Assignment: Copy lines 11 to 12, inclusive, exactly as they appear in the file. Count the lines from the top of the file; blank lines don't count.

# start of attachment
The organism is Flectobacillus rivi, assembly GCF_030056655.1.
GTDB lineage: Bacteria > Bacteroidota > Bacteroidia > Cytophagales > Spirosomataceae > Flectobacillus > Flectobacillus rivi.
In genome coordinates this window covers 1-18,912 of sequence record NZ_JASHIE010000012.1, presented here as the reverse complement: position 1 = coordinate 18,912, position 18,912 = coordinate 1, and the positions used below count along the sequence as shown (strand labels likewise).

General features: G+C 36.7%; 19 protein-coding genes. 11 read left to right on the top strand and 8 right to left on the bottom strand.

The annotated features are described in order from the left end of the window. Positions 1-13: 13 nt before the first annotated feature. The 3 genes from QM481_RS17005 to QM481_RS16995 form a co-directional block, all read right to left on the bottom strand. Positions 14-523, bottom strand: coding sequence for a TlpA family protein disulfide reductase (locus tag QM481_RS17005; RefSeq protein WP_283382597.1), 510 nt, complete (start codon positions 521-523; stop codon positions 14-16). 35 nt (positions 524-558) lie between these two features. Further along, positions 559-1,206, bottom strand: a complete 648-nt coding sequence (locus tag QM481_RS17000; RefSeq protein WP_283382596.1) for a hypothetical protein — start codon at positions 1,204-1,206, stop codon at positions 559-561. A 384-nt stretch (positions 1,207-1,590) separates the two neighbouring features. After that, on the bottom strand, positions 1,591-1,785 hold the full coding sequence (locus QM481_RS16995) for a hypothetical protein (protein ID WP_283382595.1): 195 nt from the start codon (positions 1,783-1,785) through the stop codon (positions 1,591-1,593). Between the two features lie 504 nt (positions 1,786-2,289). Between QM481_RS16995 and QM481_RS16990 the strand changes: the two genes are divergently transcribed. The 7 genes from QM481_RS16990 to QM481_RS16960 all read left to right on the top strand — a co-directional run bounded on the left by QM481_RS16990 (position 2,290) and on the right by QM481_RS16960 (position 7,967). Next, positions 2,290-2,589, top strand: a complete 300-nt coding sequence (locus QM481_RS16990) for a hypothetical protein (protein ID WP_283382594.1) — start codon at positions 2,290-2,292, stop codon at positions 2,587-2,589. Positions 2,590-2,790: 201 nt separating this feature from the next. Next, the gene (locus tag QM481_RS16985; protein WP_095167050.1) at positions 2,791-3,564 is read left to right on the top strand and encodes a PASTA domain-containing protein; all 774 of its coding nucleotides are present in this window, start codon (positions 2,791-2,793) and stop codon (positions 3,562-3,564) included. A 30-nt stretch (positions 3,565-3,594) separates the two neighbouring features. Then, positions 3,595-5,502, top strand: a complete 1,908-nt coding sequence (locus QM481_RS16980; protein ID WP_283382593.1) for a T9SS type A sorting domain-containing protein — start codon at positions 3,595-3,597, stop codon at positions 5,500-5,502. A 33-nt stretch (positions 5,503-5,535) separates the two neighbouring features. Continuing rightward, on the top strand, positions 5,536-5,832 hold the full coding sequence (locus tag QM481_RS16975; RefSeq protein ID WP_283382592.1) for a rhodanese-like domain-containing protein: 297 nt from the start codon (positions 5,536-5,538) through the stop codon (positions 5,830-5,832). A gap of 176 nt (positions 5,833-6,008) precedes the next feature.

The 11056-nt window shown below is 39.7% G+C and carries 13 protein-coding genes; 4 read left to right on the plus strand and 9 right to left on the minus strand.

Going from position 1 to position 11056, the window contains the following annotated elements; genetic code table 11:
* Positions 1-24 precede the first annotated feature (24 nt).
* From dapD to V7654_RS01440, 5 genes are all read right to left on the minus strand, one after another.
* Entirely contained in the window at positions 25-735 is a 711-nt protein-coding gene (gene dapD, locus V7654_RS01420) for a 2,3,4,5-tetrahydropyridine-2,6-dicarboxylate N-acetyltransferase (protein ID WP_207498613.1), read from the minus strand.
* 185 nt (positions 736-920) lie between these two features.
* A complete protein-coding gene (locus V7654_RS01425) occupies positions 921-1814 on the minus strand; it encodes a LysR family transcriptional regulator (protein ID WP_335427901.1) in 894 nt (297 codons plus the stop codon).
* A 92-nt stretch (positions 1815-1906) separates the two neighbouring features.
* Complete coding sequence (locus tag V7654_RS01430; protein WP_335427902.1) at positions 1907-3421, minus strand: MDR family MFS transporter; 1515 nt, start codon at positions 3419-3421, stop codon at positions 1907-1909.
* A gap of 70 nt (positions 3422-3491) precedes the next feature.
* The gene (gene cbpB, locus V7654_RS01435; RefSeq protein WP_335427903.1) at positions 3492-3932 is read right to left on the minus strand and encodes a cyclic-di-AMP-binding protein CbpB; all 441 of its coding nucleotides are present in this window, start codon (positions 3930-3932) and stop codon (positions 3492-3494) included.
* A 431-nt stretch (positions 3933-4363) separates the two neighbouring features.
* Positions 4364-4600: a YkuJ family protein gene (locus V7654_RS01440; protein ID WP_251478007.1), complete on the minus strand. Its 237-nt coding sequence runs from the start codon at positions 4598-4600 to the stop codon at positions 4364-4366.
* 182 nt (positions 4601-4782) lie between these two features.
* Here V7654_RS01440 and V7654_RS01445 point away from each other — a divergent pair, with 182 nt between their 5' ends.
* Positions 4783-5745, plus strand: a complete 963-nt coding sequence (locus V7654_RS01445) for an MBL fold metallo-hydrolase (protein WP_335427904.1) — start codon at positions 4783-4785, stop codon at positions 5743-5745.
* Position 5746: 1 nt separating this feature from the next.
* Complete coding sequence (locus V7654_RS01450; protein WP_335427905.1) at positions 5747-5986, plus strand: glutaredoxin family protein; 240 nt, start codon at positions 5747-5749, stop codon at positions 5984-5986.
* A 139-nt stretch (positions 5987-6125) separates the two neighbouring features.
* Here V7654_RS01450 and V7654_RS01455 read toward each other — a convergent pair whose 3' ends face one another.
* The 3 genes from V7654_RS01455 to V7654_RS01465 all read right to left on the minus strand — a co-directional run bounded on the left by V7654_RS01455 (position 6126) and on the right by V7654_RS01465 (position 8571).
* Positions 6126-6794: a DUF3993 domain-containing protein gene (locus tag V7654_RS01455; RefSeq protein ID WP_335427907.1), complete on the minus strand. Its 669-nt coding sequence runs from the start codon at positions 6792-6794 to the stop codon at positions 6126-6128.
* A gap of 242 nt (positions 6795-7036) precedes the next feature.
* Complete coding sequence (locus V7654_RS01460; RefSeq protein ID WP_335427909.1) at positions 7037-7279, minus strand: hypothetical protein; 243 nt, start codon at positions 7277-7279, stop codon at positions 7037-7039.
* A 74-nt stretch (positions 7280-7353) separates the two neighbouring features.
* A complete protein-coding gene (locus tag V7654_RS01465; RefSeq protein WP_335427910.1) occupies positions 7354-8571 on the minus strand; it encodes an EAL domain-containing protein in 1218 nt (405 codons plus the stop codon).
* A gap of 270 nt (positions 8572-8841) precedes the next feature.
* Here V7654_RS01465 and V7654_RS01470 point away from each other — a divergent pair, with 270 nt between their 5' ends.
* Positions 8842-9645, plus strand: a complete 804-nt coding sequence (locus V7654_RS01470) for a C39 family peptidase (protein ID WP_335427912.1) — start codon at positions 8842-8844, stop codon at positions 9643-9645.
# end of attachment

* 185 nt (positions 736-920) lie between these two features.
* A complete protein-coding gene (locus V7654_RS01425) occupies positions 921-1814 on the minus strand; it encodes a LysR family transcriptional regulator (protein ID WP_335427901.1) in 894 nt (297 codons plus the stop codon).